Story image

Intel's CEO says data is 'the most important force in technology'

13 Feb 17

Intel recently revealed its plans and top priotities for the year ahead at an annual meeting for investors. 

Brian Krzanich, CEO of Intel, put data at the very top of the list.

He says the flood of data being generated by smart, connected things and machines will be a driver of innovation and growth for Intel.

Krzanich even went as far as calling data "the most important force in technology" and expects Intel to play a vital role in transitioning this data into practical and important tools.

Intel explains that with more data there needs to be bigger and faster memory as well as more IT spending on devices, data centers and networks.

“If the market doesn’t generate data, analyse data or use data to drive action, we won’t play in it,” says Krzanich.

Intel plans to invest in opportunities that build on its strength in PCs and servers, leverage its manufacturing leadership, and benefit from Intel’s scale.

Diane Bryant leads Intel’s data center business, she says the continued rise of cloud computing and network transformation, and the growth of data analytics were the key growth drivers for Intel’s data center business.

She explains that Intel is well-positioned for long-term growth thanks to “an unparalleled array of assets” that includes an exciting portfolio of adjacency products, including silicon photonics, Intel Omni-path fabric, FPGAs and a broad portfolio of solutions for artificial intelligence.

Intel’s leading-edge manufacturing capability is another important investment area for 2017.

Murthy Renduchintala who leads Intel’s client, IoT and systems architecture groups, told investors that Moore’s Law is alive and well at Intel.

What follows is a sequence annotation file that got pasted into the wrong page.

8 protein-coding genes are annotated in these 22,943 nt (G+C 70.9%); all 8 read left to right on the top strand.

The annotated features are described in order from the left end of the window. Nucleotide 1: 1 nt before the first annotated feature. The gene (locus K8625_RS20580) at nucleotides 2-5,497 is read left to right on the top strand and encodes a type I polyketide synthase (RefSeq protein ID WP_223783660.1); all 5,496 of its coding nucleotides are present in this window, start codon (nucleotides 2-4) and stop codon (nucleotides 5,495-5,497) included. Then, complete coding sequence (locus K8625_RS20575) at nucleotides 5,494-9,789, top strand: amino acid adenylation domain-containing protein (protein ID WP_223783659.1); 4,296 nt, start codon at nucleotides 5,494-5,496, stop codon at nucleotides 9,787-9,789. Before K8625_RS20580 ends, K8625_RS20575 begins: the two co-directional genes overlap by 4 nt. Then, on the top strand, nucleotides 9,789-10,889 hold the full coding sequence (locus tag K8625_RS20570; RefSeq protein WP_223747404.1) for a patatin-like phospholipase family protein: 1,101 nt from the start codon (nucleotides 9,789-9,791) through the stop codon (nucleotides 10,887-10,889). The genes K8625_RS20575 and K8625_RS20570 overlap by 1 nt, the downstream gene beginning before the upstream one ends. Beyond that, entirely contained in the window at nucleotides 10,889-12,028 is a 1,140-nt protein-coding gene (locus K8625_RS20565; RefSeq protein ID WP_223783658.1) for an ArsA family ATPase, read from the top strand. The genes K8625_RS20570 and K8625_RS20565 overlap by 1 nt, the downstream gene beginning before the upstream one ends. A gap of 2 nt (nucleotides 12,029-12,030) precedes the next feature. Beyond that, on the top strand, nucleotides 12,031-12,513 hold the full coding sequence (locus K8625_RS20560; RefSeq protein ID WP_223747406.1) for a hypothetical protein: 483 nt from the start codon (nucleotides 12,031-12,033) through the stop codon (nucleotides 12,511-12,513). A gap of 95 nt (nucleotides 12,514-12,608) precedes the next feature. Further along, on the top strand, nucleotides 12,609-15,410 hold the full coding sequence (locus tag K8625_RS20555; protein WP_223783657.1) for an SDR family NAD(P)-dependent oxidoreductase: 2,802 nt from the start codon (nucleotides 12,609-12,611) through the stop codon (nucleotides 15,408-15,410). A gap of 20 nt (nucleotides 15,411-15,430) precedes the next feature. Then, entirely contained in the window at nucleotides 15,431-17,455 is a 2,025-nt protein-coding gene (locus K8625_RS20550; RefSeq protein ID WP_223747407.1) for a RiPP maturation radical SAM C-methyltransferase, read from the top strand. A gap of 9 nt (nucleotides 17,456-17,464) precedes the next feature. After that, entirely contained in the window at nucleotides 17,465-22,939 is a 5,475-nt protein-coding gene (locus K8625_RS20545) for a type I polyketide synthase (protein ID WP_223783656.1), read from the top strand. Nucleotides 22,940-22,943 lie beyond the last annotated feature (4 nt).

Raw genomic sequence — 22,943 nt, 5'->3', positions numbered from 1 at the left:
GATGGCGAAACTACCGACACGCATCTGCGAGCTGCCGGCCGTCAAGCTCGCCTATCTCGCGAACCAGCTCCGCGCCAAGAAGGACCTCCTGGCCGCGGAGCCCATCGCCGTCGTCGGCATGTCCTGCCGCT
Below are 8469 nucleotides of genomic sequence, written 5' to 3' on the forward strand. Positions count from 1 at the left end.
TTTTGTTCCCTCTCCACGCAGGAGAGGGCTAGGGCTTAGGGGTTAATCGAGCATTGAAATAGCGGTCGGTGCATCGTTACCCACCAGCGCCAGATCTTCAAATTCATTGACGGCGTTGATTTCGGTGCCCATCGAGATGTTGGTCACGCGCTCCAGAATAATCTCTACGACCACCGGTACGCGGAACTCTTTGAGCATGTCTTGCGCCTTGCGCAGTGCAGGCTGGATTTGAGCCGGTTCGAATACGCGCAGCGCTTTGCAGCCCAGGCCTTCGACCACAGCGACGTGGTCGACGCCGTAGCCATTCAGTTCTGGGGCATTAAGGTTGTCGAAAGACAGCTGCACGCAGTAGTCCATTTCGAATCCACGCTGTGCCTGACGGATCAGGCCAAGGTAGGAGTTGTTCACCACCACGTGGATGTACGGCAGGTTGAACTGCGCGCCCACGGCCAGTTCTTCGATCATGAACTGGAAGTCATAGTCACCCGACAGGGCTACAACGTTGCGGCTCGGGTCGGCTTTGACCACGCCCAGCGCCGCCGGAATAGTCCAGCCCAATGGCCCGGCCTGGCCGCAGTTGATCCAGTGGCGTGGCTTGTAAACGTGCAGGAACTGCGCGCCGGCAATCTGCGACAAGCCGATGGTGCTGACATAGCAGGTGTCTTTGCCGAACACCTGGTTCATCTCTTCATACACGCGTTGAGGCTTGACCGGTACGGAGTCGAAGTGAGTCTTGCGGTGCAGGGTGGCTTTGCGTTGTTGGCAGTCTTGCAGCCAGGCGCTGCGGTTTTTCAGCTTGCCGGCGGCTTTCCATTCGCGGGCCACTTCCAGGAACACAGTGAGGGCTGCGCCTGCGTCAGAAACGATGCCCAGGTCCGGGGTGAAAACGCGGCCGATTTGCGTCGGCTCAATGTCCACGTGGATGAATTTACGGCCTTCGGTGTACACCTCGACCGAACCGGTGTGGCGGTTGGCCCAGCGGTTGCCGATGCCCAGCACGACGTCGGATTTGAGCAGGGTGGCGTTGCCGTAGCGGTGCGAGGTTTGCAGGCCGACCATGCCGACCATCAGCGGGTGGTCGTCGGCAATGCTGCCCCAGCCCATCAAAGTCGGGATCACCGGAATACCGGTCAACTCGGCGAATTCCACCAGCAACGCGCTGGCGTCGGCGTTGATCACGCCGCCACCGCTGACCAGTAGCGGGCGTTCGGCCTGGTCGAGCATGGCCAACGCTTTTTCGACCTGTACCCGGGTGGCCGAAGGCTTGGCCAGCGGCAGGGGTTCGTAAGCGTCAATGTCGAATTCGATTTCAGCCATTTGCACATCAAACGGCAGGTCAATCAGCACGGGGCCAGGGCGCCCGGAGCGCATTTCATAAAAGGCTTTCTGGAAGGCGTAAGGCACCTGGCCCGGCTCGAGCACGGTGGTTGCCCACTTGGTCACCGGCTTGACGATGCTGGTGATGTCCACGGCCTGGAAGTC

“We currently enjoy a three year lead over our competitors’ current process technology generations,” he says.

“If the trajectories hold, we will continue to maintain a three year lead in process technology, even after our competitors deliver on their 10-nanometer plan.”

As Intel invests for growth in an expanding market fueled by data, the company has advised that it will take a disciplined approach while delivering on its near-term commitments.

How McAfee aims to curb enterprise data loss
McAfee DLP aims to help safeguard intellectual property and ensure compliance by protecting sensitive data.
HPE promotes 'circular economy' for end-of-use tech
HPE is planning to show businesses worldwide that throwing old tech and assets into landfill is not the best option when it comes to end-of-use disposal.
2018 sees 1,500% increase in coinmining malware - report
This issue will only continue to grow as IoT forms the foundation of connected devices and smart city grids.
CSPs ‘not capable enough’ to meet 5G demands of end-users
A new study from Gartner produced some startling findings, including the lack of readiness of communications service providers (CSPs).
Oracle announces a new set of cloud-native managed services
"Developers should have the flexibility to build and deploy their applications anywhere they choose without the threat of cloud vendor lock-in.”
How AT&T aims to help businesses recover faster from a disaster
"Companies need to be able to recover and continue operations ASAP, without pulling resources from other places to get back up and running."
2019 threat landscape predictions - Proofpoint
Proofpoint researchers have looked ahead at the trends and events likely to shape the threat landscape in the year to come.
How your enterprise backup solution could fail
Even the best-trained employees are prone to error, and unfortunately, sometimes those errors affect enterprise backups.